Multinational Corporations have been at the center of the discussion surrounding corporate responsibility. This has occurred for two main reasons:
1. Multinationals have received a significant amount of “bad press” in recent years – from oil spills, to child labor scandals, to world financial meltdowns – pressuring them to “shape up”
2. Multinationals maintain significant power and influence over the global economy, providing “quick, meaningful wins” for environmental and social activists when they decide to “do better”.
Large multinational companies have the power to make a significant, individual impact in improving the conditions of communities and promoting environmental preservation. Although Large Enterprises (with 500 employees or more) totaled only 2% of companies that exported products in 2010 in the US, they accounted for 68% of the total value of exports – making them very powerful in terms of the amount of resources and products they manage.
However, we must not ignore the achievements of America’s Small and Medium Enterprises.
Small and Medium Enterprises (SMEs for short) have a much larger impact on society and the environment than most realize.
According to the US Census Bureau, in 2009, 99.6% of all firms in the US were SMEs.
75.7% of US firms were Micro Enterprises (with 1 to 9 employees)
22.2% were Small Enterprises (with 10 to 99 employees)
1.7% were Medium Enterprises (with 100 to 499 employees)
Only 0.4% of all firms in the US were considered Large Enterprises (with over 500 employees).
That same year, these more than 5 million SMEs in the US employed slightly over half of the employees working in private sector firms. They contributed to about 44% of the total private sector payroll and created about 65% of the new private sector jobs. In terms of US GDP, SMEs accounted for “more than half of the nonfarm private Gross Domestic Product”.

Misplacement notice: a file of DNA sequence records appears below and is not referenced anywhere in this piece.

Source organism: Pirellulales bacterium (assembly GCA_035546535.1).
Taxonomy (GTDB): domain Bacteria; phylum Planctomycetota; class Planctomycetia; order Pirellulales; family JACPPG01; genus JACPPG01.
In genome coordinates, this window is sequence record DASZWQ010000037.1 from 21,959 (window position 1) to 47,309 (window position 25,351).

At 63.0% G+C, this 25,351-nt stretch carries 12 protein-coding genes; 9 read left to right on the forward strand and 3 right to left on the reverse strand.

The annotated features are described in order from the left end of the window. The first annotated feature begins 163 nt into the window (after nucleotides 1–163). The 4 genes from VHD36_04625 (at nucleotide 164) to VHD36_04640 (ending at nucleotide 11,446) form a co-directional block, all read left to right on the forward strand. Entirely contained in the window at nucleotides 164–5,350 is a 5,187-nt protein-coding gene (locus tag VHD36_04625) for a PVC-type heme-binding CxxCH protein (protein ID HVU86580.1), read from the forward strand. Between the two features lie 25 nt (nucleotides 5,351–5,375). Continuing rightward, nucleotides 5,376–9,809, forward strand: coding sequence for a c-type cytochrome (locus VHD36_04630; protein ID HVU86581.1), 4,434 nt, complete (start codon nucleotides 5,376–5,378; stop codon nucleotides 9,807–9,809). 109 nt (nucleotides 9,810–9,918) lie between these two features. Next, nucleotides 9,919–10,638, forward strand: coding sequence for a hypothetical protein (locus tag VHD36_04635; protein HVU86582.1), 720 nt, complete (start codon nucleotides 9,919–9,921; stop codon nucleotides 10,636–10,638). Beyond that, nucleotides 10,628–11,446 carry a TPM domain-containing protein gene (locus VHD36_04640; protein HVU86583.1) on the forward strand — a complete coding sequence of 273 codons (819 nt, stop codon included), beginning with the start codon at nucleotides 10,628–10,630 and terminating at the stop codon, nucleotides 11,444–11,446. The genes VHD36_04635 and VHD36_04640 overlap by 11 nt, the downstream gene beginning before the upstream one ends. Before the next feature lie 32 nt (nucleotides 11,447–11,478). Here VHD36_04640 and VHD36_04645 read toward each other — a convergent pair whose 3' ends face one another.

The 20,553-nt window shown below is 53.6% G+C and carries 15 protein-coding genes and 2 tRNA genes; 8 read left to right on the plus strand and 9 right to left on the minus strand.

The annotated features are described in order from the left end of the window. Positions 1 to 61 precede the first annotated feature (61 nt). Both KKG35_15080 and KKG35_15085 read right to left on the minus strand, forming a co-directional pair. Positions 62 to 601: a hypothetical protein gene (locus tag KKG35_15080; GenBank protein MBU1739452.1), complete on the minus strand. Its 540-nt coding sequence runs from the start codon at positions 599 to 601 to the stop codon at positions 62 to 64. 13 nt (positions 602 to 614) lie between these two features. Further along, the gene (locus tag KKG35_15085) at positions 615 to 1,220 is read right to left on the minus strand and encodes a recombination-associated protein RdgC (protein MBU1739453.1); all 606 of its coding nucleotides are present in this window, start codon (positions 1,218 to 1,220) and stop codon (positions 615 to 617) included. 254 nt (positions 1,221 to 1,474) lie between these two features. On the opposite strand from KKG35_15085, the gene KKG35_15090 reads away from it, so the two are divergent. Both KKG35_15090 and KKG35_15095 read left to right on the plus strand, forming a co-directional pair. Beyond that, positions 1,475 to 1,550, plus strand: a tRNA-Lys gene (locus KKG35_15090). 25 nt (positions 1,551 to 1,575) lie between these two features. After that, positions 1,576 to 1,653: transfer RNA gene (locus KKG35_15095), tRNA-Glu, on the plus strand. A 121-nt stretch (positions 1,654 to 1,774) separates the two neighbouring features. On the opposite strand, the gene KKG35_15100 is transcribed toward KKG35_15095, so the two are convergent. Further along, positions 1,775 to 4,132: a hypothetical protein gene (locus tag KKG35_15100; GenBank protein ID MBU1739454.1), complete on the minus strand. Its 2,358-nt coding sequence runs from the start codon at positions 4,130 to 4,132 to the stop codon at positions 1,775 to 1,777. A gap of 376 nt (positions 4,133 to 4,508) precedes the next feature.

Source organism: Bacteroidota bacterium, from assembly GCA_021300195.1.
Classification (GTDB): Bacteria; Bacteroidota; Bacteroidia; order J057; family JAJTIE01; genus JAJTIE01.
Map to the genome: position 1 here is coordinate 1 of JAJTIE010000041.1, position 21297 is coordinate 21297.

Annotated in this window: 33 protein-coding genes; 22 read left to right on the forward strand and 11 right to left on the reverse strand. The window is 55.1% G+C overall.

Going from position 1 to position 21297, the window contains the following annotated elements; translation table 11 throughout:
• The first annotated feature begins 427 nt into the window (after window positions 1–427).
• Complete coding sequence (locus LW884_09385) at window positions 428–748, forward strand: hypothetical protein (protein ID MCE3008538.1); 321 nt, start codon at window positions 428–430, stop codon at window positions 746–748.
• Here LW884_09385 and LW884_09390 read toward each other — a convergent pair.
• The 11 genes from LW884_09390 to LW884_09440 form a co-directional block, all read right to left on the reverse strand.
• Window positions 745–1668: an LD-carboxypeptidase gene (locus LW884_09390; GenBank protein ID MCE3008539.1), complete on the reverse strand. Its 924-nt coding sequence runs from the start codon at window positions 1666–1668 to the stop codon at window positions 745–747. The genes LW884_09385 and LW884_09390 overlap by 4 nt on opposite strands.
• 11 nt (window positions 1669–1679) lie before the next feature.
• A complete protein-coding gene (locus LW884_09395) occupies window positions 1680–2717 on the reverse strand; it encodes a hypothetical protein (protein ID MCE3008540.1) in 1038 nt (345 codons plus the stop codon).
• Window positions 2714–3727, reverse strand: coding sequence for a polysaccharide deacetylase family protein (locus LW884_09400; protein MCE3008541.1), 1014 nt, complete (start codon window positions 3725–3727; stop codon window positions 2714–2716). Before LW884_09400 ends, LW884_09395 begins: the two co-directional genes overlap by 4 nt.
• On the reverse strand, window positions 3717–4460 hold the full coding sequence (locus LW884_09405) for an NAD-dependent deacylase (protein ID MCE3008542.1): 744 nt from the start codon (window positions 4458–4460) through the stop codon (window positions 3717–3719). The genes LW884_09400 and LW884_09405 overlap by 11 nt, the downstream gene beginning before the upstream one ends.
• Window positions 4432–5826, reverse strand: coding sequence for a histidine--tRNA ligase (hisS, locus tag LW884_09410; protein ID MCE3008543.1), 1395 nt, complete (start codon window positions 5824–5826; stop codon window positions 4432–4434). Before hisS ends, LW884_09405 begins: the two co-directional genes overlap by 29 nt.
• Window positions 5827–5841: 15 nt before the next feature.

Needless to say, SMEs in America have a large collective influence on our environmental impact and what values we promote within society.
SMEs and Corporate Responsibility
So, how can SMEs act responsibly?
SMEs have several advantages over large corporations when it comes to acting as a responsible member of society. Given their small size, relationships between the owners and the employees are often closer and more personal than those in Large Enterprises, which facilitates the filtration of the company’s values throughout the company. Also, SMEs tend to be less-bureaucratic, allowing them to more easily adapt to social and environmental demands from civil society.
What SMEs need in order to be able to act responsibly is a core set of values, and a clear purpose that focuses on responsible practices (not just sales and profit). A clear purpose can motivate the entire team to work toward the company’s common goals. Clearly defined values allow employees to understand the company’s principles and strategy in order to obtain these goals.
This Ted Talk given by Simon Sinek explains the power of having a clear purpose:
But actions speak louder than words.
Once the company’s purpose and values have been laid out, management will need to be the first to turn these values into behavior.
Providing employees with space to voice their opinions, ideas, and concerns regarding business activity shows them that they are vital to the company’s success. Offering employees work flexibility, when possible, and understanding their family and health responsibilities keeps employees happy and productive. When they feel that they are appreciated and that their personal lives are being respected, they will be more committed to the company’s purpose.
Environmental concerns should also be part of an SMEs’ values – and can save the company significant expenses. SMEs can take small steps toward creating awareness around environmental concerns related to business activities. They can also work with employees to discuss ways in which waste, electricity, water, etc. can be minimized. Employees know the daily activities of the business better than anyone. They are a business owner’s best source of ideas and innovation. There are thousands of examples in which employees have been the source of new ideas for product changes, streamlining processes, or even successful marketing strategies. They can be your best asset in order to promote a company’s “green” transformation.
Sounds Great! Easy! Right?
It is, as long as you remember: Purpose, Values, and then Actions.
Remember to clearly define the why.
(And it is not profit…)